yet confrontation was inevitable because American neoconservatives,
(Here Yousef cleverly manipulates the sympathies of his left-leaning audience)

the Israelis and even some Arab officials are determined to undermine a Palestinian government with an Islamic hue. (Not true, of course—the isolation of Hamas has nothing to do with its religious bent, but support for terror and rejection of Israel.)

The economic blockade was the first blow. Then American neoconservative officials, led by Deputy National Security Advisor Elliott Abrams, machinated against the Hamas government. (Every good propagandist needs a Jewish conspiracy theory.)

Finally, Fatah tried, illegally, to call for premature elections in January; (The call for elections was fully legal under the Palestinian Elections Law No. 9 of 2005.)

when this failed, it initiated plans to strengthen its hold on security forces in preparation for a coup, receiving arms and training from both Israel and foreign governments. (That may have been unwise—it was certainly ineffective—but Hamas and Fatah were already fighting, and with Hamas getting foreign military aid—again cleverly omitted here—foreign governments chose intervened.)

The combined economic blockade and militarization of Fatah forced Hamas to undertake preemptive measures aimed at preserving the integrity of Palestine's fledgling democracy. (Almost very dictator justifies a coup in such terms.) 

Abbas' current moves to unilaterally declare an emergency government in the West Bank is a political gamble doomed to fail. First, Parliament will not approve deposing Prime Minister Ismail Haniyeh. Therefore the only options Abbas has are to amend the constitution without a parliamentary vote, (This might convince some willing believers, but Palestine does not have a final, justiciable constitution.)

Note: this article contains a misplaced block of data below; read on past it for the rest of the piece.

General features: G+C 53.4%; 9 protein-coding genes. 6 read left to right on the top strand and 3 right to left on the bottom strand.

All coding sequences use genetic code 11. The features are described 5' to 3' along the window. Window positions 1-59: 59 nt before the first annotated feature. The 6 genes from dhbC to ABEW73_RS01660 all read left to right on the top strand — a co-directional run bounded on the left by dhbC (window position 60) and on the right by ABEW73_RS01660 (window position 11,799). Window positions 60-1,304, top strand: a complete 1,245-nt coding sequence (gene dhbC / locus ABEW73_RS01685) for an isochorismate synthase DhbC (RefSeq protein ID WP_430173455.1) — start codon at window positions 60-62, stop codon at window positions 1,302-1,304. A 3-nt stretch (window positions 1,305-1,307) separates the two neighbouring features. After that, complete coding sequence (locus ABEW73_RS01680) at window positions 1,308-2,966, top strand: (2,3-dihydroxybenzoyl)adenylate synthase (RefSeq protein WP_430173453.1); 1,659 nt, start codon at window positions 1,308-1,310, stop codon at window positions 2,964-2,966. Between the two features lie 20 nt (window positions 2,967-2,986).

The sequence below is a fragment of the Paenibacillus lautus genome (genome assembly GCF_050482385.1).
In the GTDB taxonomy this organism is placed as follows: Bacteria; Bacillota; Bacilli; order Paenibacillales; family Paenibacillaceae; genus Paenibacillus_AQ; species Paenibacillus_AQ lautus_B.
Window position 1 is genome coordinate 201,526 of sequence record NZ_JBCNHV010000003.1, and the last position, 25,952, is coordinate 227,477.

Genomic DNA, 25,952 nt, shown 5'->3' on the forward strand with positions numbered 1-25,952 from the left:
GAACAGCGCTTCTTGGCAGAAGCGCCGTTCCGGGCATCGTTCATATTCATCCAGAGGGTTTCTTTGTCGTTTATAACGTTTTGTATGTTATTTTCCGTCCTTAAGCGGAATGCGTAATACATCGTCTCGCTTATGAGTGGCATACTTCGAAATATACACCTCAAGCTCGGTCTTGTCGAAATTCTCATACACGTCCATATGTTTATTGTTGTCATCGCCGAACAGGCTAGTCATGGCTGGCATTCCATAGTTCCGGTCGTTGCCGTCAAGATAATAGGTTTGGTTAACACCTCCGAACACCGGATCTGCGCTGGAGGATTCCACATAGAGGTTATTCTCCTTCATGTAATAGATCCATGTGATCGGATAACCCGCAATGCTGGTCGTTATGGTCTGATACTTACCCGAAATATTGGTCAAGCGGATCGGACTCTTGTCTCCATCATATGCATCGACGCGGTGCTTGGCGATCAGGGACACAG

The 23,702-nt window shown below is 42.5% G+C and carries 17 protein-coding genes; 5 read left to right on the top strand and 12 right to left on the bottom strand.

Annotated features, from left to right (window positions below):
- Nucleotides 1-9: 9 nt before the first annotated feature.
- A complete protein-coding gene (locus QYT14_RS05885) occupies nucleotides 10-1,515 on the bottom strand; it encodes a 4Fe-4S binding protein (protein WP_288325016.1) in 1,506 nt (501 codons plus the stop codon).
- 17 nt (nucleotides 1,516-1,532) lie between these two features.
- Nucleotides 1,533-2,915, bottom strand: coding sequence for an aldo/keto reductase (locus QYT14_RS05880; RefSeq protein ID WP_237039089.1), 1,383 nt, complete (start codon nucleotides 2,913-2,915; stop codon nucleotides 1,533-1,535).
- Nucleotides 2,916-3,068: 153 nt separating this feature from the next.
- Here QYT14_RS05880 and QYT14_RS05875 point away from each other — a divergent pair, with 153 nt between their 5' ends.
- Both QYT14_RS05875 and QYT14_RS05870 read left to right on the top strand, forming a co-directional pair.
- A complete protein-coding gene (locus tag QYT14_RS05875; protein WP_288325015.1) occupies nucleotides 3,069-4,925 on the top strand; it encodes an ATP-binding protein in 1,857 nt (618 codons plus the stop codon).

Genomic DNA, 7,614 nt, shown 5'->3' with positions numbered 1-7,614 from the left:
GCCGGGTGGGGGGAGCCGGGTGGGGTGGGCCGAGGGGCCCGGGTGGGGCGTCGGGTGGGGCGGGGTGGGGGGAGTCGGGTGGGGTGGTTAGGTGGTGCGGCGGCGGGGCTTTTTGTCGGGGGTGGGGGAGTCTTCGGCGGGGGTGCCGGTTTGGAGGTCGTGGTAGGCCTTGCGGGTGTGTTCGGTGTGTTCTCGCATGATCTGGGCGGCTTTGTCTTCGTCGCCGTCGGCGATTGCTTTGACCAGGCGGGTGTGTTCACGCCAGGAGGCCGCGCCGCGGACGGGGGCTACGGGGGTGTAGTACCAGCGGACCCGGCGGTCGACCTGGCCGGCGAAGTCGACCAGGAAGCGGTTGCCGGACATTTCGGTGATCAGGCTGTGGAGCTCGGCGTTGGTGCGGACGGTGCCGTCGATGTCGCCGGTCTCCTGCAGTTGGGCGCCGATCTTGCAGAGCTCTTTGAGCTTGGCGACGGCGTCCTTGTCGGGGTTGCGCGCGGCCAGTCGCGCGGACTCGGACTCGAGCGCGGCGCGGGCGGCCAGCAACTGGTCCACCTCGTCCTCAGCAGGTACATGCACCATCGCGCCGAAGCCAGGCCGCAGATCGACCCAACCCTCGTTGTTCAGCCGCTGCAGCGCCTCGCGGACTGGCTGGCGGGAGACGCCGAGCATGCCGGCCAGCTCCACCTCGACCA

or to stage a military coup bolstered by Israeli arms and secret-service support in a move reminiscent of Algeria's FLN negating moderate Islamist victories at the ballot box in 1991. (Another clever ploy to win Western sympathies, re-casting the Algerian Islamists as moderates and the Israelis as Arab autocrats.)

The rational choice would be to engage with Hamas - as it has been trying to do since coming to power - within the framework of the law, (Hamas’s mode of engagement has been to routinely and violently break the law.)

and jointly to work toward ending economic terrorism and irredentist occupation. (“Economic terrorism”—but not actual terrorism, of course, which Hamas likes.)

Western powers would do more for the cause of stability by releasing their chokehold on the Palestinian economy and finding more plausible representation than Tony Blair to act as an envoy in the interests of peace.
(The Palestinian economy is in fact being choked from within, by Hamas’s failure to meet international demands; rejection of the envoy tells you where Hamas really stands.)

Hamas itself has proven its ability to enforce and preserve peace when left unhindered to do so, by securing the release of BBC correspondent Alan Johnston. (He neglects to say: after months of captivity in which Hamas refused to do anything at all. Seizing or permitting the seizure of hostages and then eventually releasing them shows both the weakness and mendacity of the Hamas regime.)